Secret Sons & Daughters launched one month ago, and we’ve been deeply moved to see so many people connecting through stories.
Over the past few weeks, friends, family, and even a few reporters, have asked us: “Why? Why create something like Secret Sons & Daughters?” Usually we answer that (as we do on our “About” page) by talking about the estimated four million adoptees who have restricted access to their origins, ancestry, and in many cases, important medical histories that could help adoptees and their children; and we mention how we hope Secret Sons & Daughters’ stories can help shine a light on that fact, and put a human face on those numbers.
But it’s more than that, the reason why is something comments like these show best:
“You put into words what I have experienced my entire life. I was always afraid to tell people that I was adopted. I am going to write something to add here…but I wanted to thank you for creating a site where adult adoptees can go to see that we’re not alone!” —Molly
“I did learn one thing in life though, family does not have to be blood because my mom and dad loved my sister and I enough to take us in and raise us as their own with unconditional love. I feel if they told us [about our adoptions] from the start they may have thought we would not love them the same. Oh how wrong they were.” —David
“. . . a website where adopted people can share their stories of searching – or not searching – for their first families. Honest, untidy, raw, moving, the pieces I’ve read so far give me – a parent by adoption – more insight into the complex feelings of birth parents and of adoptees.” —Amy, an adoptive mom who shared our link on Facebook.
Several stories are responsible for that feedback. The Adoption Domino Effect, by Joanne Currao, was our second Late Discovery Tale, and it poignantly shows the impact secrecy in adoption can have on an adoptee and her children.
More than a thousand people read Joanne’s story within its first 24 hours on our site. It stirred quite a response in the comments section that follows it. Many people wrote to say how much they related to her story and shared details of their own tales, whether they learned they were adopted at age 2, 17, 36, or older.
Joanne responded to each person and one response in particular beautifully captures what is was like for her to share her story: “The more we speak up about it, the better it will be for all who come after us. I am glad that this story validated you. It is good for me to see that and to feel validated by all of you who read this as well. We are a soothing salve to each other.”
Singing to Christine, An Adoptee’s Song, written by Amy Christine Lukas, an adoptee/singer-songwriter, shows how her curiosity about whether her birth parents are “Somewhere out There,” grew after the births of her children.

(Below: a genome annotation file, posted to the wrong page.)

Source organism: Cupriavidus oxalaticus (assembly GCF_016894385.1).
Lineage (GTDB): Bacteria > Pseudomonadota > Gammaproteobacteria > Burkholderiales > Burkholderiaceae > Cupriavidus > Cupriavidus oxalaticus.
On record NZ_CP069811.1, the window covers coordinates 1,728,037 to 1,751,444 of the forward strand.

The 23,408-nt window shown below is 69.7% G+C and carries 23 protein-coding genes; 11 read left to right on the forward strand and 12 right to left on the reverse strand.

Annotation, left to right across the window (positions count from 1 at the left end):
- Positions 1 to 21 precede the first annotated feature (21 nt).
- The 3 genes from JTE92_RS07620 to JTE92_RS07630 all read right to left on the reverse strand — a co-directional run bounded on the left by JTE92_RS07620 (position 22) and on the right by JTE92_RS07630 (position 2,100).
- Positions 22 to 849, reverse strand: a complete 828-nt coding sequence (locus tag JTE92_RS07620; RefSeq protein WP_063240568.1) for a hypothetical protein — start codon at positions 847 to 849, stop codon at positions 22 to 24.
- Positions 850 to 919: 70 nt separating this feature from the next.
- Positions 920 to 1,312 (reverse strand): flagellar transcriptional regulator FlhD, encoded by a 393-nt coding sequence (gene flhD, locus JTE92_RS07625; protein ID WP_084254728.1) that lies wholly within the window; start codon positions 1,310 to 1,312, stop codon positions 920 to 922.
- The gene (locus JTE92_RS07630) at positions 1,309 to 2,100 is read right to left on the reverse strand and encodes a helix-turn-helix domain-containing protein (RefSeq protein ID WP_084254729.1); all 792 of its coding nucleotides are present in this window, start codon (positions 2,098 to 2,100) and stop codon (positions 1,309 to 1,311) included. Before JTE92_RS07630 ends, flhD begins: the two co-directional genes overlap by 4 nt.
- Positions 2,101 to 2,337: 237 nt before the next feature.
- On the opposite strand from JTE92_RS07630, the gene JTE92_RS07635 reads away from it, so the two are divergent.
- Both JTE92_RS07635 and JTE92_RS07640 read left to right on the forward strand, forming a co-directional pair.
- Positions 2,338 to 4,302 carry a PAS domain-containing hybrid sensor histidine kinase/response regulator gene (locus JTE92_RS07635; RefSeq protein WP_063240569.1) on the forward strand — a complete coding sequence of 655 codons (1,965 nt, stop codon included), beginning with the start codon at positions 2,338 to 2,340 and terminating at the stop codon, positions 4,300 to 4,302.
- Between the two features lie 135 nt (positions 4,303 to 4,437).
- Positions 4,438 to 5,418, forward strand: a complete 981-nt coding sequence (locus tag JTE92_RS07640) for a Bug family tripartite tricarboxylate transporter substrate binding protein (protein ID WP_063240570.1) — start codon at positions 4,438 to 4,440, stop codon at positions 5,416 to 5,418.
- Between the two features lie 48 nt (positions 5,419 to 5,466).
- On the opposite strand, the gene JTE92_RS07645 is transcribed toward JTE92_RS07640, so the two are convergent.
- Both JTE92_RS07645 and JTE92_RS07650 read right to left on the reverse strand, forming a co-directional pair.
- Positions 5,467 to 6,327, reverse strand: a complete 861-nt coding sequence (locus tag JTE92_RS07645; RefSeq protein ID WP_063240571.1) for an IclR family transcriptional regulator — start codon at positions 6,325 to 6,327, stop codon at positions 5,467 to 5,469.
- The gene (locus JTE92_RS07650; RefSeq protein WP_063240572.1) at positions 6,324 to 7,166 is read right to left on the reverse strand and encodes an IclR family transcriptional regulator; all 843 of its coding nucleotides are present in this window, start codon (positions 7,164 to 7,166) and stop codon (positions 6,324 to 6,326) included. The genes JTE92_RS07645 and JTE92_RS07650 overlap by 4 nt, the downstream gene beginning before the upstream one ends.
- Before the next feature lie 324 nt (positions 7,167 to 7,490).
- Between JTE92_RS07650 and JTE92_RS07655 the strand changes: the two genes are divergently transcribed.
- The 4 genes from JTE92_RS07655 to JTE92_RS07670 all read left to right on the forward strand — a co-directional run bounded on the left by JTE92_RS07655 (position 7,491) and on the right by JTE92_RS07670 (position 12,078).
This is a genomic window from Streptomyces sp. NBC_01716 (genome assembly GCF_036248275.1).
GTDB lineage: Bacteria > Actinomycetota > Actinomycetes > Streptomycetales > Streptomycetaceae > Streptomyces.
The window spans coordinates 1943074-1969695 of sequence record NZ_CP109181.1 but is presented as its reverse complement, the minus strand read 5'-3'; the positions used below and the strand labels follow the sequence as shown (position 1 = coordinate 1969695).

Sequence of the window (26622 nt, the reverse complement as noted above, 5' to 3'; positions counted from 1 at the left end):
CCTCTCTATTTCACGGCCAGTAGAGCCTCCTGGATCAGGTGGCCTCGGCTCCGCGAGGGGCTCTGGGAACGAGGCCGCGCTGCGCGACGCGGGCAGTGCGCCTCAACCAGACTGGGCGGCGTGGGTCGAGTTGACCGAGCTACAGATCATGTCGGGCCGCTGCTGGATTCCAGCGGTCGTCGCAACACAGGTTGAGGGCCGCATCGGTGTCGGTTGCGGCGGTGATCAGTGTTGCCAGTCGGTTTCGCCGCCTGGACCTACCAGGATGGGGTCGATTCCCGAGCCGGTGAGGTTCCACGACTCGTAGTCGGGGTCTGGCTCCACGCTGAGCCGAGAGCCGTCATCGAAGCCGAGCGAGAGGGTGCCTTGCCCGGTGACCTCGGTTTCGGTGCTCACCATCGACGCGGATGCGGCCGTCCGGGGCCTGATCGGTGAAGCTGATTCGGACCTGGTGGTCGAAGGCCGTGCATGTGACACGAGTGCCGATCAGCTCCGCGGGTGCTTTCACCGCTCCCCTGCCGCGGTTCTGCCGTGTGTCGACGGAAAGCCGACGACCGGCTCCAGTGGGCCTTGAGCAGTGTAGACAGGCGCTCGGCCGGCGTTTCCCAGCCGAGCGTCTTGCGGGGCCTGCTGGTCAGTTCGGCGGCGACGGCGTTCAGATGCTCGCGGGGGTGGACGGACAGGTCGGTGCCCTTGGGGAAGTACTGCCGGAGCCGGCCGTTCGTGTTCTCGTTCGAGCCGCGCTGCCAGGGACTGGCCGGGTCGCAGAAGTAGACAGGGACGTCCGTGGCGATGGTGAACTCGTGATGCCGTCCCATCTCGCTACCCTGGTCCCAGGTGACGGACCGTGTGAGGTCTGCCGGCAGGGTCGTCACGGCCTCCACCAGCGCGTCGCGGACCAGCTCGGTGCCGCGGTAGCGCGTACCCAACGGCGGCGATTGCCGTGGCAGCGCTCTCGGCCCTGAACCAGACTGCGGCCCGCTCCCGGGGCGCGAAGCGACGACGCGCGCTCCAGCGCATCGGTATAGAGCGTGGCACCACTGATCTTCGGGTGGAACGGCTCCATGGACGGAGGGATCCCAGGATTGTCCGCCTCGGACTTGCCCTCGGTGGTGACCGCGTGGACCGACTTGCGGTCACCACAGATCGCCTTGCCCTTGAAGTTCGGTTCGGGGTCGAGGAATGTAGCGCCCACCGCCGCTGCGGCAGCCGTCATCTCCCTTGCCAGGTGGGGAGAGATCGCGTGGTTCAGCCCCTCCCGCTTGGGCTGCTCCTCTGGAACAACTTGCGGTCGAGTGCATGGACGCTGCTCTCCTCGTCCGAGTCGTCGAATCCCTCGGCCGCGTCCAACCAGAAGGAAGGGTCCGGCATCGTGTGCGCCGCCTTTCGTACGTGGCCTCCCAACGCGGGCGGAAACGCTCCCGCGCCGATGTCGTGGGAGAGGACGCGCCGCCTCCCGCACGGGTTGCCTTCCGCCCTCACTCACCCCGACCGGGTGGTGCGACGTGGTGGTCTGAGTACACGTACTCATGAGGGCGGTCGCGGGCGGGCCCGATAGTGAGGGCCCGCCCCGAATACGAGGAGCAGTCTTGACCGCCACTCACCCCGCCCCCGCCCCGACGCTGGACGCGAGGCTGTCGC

Thanksgiving Day Reunion ’95, was inspired by Daryn Watson’s reunion with his birth mother.
An Adult Adoptee’s Dilemma: To Search or Not to Search, is my co-founder, Heather Katz’s reflection on a question many adoptees face.
In addition, a few therapists weighed in on 10 Questions to Ask When Searching for an Adoption Competent Therapist with opinions regarding open adoption. The questions were provided by adoption therapist, Leslie Pate Mackinnon, who recently appeared on Katie Couric’s show as the “American Philomena.” Leslie weighed in in the comments section as well, saying in part:
A child needs their story, in as much living color as possible, the good, the bad, and the ugly. In the best cases, the child actually feels love emanating, is not merely told ‘she loved you so much she gave you up.’ The statement that adult adoptees often loathe. In the worst cases, the child can see for themselves why adoption was necessary and may be lucky enough to recognize at least a few good attributes of the person whose DNA they carry.
I encourage you to read her full comment at the end of that post. I wholeheartedly agree that adoptees should be entitled to their stories, especially as adults, and in whatever detail is possible.
Many thanks to four organizations for helping us spread the word about Secret Sons & Daughters. Each of them make a big difference in the lives of adoptees: Donaldson Adoption Institute, Adoption Network Cleveland, C.A.S.E.—the Center for Adoption Support and Education, and St. Catherine’s Center for Children in Albany, New York.
I spent my first Thanksgiving, Christmas and New Year’s in St. Catherine’s care and I’m very touched and grateful for their wonderful mention of SS&D and our support and advocacy for open records, as well as for the work they do to help sustain families. Any other St. Catherine’s adoptees out there?
We look forward to sharing three new Secret Son stories in the coming weeks and an Irish adoptee tale too. If you haven’t done so already, be sure to subscribe (here on the sidebar) to receive the latest Tales and News, and please “Like” us on Facebook. Many thanks for reading our tales. We hope to hear yours too!
All my best,